the northern most limits of plant growth and at high altitudes
plant forms are limits to shrubs and mat-like vegetation. Arctic
Tundra: encircles the North Pole. Brief warm summers are marked
with nearly 24 hours of sunlight.
Permafrost, saturated soil prevent
large plants from growing. Alpine Tundra: occurs at high
elevations at all latitudes.
- Aquatic Biomes:
- 78% of the earth's surface is covered with
water. This aquatic environment is divided into two distinct
areas: Marine and fresh
water biomes. Without this enormous volume of
water life on earth would be impossible. The ocean acts as a
machine that drives the earth's weather patterns, helps regulate
its many climates, servers as a reservoir for phytoplankton that
generates 50% of the earth's oxygen, and absorbs large amounts of
the earth's carbon dioxide. The structure of biomes are based upon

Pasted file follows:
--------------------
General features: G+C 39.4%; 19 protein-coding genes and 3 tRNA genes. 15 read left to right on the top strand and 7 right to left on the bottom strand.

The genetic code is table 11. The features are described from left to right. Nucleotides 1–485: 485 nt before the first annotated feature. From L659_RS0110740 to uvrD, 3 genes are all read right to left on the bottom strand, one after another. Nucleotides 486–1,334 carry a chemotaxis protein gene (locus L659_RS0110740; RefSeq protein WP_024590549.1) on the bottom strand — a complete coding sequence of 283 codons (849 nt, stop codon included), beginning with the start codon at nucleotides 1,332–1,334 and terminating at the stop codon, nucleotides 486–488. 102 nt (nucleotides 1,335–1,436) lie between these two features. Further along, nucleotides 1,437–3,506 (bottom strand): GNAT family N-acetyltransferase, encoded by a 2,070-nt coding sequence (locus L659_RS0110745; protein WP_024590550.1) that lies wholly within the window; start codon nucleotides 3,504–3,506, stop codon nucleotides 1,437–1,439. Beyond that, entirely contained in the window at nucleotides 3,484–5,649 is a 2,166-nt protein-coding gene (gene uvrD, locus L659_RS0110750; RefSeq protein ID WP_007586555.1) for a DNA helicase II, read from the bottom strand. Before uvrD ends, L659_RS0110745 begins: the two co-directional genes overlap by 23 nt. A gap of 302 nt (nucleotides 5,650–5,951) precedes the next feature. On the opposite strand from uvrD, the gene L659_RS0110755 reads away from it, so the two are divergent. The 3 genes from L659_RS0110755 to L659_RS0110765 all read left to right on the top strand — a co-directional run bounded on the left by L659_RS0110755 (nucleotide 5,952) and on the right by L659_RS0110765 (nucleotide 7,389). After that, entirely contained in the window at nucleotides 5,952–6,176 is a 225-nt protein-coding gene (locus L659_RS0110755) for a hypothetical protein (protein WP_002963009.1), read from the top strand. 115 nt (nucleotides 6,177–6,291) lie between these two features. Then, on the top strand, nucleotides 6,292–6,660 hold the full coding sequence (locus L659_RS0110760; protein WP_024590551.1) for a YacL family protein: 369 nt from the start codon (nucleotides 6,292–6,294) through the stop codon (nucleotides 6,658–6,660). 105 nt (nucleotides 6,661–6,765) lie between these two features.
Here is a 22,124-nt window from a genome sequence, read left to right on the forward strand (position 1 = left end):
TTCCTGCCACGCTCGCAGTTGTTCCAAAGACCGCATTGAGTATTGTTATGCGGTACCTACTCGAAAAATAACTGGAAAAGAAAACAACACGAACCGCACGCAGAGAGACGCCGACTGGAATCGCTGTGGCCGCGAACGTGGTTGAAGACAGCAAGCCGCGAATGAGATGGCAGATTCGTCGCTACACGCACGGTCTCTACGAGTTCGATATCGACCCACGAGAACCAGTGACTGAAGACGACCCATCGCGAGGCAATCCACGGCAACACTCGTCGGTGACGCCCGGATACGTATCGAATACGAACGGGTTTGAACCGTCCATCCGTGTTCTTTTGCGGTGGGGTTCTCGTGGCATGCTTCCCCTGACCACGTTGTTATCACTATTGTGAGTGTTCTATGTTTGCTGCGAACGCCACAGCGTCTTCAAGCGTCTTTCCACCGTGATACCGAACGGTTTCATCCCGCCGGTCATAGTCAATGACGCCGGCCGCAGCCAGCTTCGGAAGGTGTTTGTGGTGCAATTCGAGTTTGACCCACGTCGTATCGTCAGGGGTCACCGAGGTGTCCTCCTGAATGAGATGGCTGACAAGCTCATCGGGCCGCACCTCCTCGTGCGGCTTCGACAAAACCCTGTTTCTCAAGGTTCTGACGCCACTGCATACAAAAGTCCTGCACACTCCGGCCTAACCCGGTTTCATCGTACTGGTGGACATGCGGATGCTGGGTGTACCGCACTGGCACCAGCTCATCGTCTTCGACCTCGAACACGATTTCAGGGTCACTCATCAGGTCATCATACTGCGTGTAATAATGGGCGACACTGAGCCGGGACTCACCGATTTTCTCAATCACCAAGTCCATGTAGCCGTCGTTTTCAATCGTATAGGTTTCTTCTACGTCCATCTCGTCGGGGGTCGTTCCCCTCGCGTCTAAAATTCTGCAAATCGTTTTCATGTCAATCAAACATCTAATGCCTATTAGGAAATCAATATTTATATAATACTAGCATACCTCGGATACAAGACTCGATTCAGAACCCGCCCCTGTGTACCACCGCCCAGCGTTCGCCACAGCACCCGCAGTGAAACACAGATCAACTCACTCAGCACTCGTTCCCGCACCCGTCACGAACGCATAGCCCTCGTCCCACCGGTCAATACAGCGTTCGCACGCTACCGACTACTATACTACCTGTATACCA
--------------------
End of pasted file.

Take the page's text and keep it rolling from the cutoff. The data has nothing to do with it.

the temperature of the water and its over all depth.
- The depth of the water divides it into two
distinct zones: The photic zone
where abundant light is available for photosynthesis and the
aphotic zone where minimal light is
- The water temperature at different depths
causes a layering effect to occur. The warmer water (less dense)
will reside near the surface, while the more dense, colder, water
will sink and remain near the bottom. The line of demarcation
separating these different densities is called the thermocline.
Certain times during, the year when the temperatures equalize, a
mixing occurs bringing the nutrient rich lower water up to the
top, The lower area of these biomes is called the benthos and
contains a tremendous amount of dead organic material called
- Marine Biome:
- The marine biome is divided into distinct
areas both horizontally and vertically. The horizontal divisions
include (in order) the inter tidal zone, neritic zone, and oceanic
zone. The vertical divisions are: the photic zone ( 0- 200 M), The
aphotic zone (200-6,000 M). The benthic zone or sea floor, extends
from the neritic zone to the lower depths of the ocean or abyssal
zone. This zone contains a tremendous amount of nutrients from
aquatic life that died and filtered down. The pelagic zone (all
water) is a vertical designation ranging from the sea surface to
the abyssal zone. Let's examine these areas more
- Intertidal Zone: This area is the beach with